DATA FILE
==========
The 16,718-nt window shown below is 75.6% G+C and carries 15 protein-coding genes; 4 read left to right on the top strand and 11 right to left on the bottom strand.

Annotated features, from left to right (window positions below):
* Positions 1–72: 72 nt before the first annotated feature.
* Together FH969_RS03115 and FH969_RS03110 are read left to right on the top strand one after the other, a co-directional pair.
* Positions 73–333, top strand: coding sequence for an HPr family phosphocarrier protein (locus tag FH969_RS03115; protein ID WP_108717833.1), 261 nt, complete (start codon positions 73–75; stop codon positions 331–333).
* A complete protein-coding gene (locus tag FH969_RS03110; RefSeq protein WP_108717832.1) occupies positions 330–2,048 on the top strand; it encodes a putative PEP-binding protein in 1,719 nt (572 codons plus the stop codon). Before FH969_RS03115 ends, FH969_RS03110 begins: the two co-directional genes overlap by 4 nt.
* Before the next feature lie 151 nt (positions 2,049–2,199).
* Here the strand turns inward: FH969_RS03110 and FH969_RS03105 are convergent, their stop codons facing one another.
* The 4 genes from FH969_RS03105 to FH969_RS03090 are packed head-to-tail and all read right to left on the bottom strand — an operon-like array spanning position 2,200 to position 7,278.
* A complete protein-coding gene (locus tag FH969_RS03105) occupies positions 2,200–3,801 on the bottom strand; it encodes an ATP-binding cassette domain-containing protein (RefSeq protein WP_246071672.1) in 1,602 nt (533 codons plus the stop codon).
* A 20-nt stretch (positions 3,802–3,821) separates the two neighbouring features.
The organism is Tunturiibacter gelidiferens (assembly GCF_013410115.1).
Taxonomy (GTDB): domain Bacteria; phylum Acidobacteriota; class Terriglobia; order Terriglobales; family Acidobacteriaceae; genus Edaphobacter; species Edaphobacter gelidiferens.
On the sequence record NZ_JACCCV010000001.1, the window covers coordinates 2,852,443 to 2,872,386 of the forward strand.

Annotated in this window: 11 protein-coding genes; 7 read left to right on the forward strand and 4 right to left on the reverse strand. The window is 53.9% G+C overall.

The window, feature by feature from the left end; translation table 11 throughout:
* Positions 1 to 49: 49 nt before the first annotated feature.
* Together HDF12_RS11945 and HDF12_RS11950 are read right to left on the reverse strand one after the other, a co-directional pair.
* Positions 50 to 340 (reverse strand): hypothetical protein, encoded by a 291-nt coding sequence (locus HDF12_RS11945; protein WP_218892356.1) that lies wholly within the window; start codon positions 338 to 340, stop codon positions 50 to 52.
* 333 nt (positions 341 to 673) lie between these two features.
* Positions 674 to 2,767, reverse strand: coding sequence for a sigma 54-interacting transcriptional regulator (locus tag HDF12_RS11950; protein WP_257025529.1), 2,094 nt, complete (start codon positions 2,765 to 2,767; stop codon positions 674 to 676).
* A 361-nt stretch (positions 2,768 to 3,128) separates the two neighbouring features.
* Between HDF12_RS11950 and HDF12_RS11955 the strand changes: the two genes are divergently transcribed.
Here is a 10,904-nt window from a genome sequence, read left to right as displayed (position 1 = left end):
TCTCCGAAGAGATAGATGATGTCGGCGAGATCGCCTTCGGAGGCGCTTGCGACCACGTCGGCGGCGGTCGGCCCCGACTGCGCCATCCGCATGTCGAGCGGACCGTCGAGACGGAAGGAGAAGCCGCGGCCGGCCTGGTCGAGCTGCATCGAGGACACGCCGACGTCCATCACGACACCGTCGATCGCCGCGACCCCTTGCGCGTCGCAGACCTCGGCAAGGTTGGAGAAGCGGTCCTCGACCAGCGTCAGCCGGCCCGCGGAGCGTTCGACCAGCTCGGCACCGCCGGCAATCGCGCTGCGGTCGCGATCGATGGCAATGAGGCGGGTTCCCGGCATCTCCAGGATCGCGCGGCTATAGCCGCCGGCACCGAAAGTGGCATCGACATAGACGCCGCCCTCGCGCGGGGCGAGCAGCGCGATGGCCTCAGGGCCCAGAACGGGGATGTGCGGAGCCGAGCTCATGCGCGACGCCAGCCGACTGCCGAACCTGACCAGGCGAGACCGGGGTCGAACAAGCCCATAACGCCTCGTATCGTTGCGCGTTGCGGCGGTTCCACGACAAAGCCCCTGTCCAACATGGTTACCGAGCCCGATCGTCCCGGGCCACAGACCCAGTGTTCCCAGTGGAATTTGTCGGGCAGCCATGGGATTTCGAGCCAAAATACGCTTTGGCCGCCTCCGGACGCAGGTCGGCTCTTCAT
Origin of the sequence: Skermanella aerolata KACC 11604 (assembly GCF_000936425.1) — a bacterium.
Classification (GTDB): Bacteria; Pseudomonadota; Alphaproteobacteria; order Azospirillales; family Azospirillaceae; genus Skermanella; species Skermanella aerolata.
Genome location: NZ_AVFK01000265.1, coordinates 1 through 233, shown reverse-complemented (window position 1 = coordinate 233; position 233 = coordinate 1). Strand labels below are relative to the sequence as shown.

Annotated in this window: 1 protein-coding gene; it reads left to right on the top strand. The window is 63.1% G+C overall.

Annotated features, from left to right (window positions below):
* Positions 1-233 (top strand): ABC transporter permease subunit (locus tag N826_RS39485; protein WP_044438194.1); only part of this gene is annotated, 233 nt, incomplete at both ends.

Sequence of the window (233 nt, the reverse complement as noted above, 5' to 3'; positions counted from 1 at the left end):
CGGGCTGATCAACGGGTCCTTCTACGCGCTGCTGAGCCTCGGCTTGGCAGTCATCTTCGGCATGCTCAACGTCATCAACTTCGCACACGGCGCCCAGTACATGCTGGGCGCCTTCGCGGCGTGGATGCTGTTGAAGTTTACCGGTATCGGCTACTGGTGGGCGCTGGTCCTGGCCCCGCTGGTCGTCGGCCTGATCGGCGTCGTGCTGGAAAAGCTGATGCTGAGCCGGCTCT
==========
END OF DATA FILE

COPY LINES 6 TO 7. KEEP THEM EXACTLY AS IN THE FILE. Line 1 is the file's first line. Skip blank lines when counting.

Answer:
* A complete protein-coding gene (locus tag FH969_RS03110; RefSeq protein WP_108717832.1) occupies positions 330–2,048 on the top strand; it encodes a putative PEP-binding protein in 1,719 nt (572 codons plus the stop codon). Before FH969_RS03115 ends, FH969_RS03110 begins: the two co-directional genes overlap by 4 nt.
* Before the next feature lie 151 nt (positions 2,049–2,199).